The dogs are powerful brutes, lithe and active, and able to keep going, when the emergency arises, upon the most slender fare. Their stamina is wonderful, equalled possibly only by their ferocity, which occasionally finds an outlet when the brutes rise in rebellion. Then lively times are witnessed. The murderous whip is the only means whereby they can be made tractable once more, but the process of subjugating their tempera is one of considerable exertion on the part of the mailman. One of the boys who ran one of these trains on the outskirts of Ontario for three successive winters, concluded that he had the most unruly and vicious huskies that ever were harnessed to a sled. When they got into their stride, they ate up the miles one after the other in fine record-breaking form, but the great trouble was to get them to start. Every morning there was a row. First they started fighting among themselves, letting pandemonium loose in the heart of the wilderness. The mailman’s usual procedure was to jump among them with his whip, letting it out right and left indiscriminately in a determined endeavour to separate the brutes. Ten minutes exercise of this weapon generally brought about the desired result. Then came the difficulty of harnessing them up. One and all were sullen, snarling, and evil-looking. The mailman had to keep both his eyes and ears open, with whip handy to let fly at the slightest sign of attack. They watched him to and fro like a coyote stalking the trail, and he recognized that it was only the fear of the whip which kept them submissive. The safer practice was for one man to harness up and pack the sleighs, while the other stood by vigilantly watching the animals with whip upraised, ready to bring the steel-like thong down with enough force to cut through a brute’s back-bone.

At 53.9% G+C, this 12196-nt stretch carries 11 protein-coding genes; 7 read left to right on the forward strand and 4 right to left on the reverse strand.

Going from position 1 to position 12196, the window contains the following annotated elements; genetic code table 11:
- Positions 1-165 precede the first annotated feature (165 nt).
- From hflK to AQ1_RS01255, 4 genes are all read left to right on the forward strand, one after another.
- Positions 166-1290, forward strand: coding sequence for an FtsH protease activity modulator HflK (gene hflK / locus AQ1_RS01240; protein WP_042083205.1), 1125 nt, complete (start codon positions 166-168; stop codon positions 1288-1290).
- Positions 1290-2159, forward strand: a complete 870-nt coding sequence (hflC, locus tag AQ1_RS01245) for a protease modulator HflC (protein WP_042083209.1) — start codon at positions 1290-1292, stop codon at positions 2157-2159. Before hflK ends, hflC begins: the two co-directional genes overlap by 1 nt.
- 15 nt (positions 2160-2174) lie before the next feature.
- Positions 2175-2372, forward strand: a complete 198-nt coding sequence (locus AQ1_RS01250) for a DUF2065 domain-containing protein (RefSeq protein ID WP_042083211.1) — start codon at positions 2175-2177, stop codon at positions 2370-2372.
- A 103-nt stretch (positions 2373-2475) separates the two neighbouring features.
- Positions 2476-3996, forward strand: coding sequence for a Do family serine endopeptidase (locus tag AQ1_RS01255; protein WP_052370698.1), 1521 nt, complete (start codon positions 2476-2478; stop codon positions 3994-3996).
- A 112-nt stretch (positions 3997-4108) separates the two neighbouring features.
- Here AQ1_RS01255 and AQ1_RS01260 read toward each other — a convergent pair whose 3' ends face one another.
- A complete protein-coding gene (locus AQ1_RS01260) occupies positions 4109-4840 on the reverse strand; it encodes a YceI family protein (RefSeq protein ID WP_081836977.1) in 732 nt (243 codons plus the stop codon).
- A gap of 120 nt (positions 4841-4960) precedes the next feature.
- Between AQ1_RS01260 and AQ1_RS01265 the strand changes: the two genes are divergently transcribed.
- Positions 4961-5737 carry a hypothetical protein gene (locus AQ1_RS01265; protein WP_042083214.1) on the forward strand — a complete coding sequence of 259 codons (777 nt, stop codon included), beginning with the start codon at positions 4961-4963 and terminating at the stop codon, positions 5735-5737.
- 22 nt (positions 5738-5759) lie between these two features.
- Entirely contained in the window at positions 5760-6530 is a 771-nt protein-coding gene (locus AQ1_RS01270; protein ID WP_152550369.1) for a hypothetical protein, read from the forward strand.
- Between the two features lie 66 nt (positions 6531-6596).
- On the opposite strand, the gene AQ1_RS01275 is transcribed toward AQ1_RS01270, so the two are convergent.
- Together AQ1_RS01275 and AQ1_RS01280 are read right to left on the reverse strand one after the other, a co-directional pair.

Another mailman, who ran the mail by dog train in the Yukon country, related how every morning there was a tussle between him and the dogs. He had a long pull of about 300 miles with his train, and sometimes went accompanied and sometimes alone. Under the latter conditions the brutes thought they had the upper hand— at least, they fought desperately to gain it. When they were called to be harnessed up, they point-black refused to stir a muscle. Even the threat of the whip did not provoke a blink. Every dog in the team had to be lashed and thrashed before he would submit to harnessing, and then when the whole train was ready they had to be given another liberal dose of whip-lash before they would move. When they got going there was no holding them in, and in favourable weather he was hard put to it to keep up with them. Those huskies’ interpretation of the word “kindness” was a sound thrashing of five minutes’ duration, by the end of which time both animals and man were somewhat distressed.

As may be supposed, the mail, being consigned to such a tender vehicle as a dog sleigh, and having to be carried under such adverse conditions, suffers severely from the ordeal at times. When a dog train gets into its stride, and the snow has packed hard, it makes a good, healthy pace; but the heavy carpet of snow conceals dangers untold, and the sled is not built to withstand too prolonged or heavy a game of battledore and shuttlecock. It bounces and lurches from side to side, although the mailman tries valiantly to keep it steady. If it strikes a tree stump smartly it shoots oft like an arrow shot from a bow glancing off at the most unexpected angle, often to pull up against another stump on the opposite side of the narrow pathway. Now and again the sled will give a shoot into the air, and come down with a healthy crash to hit a tree stump a fair end-on smashing blow. When 200 pounds is moving at the velocity of four or six miles an hour and hits an immovable mass, something happens, and it is not the tree which suffers; then the animals have to be hitched up while the sled is beirg repaired as best the conveniences at hand will permit.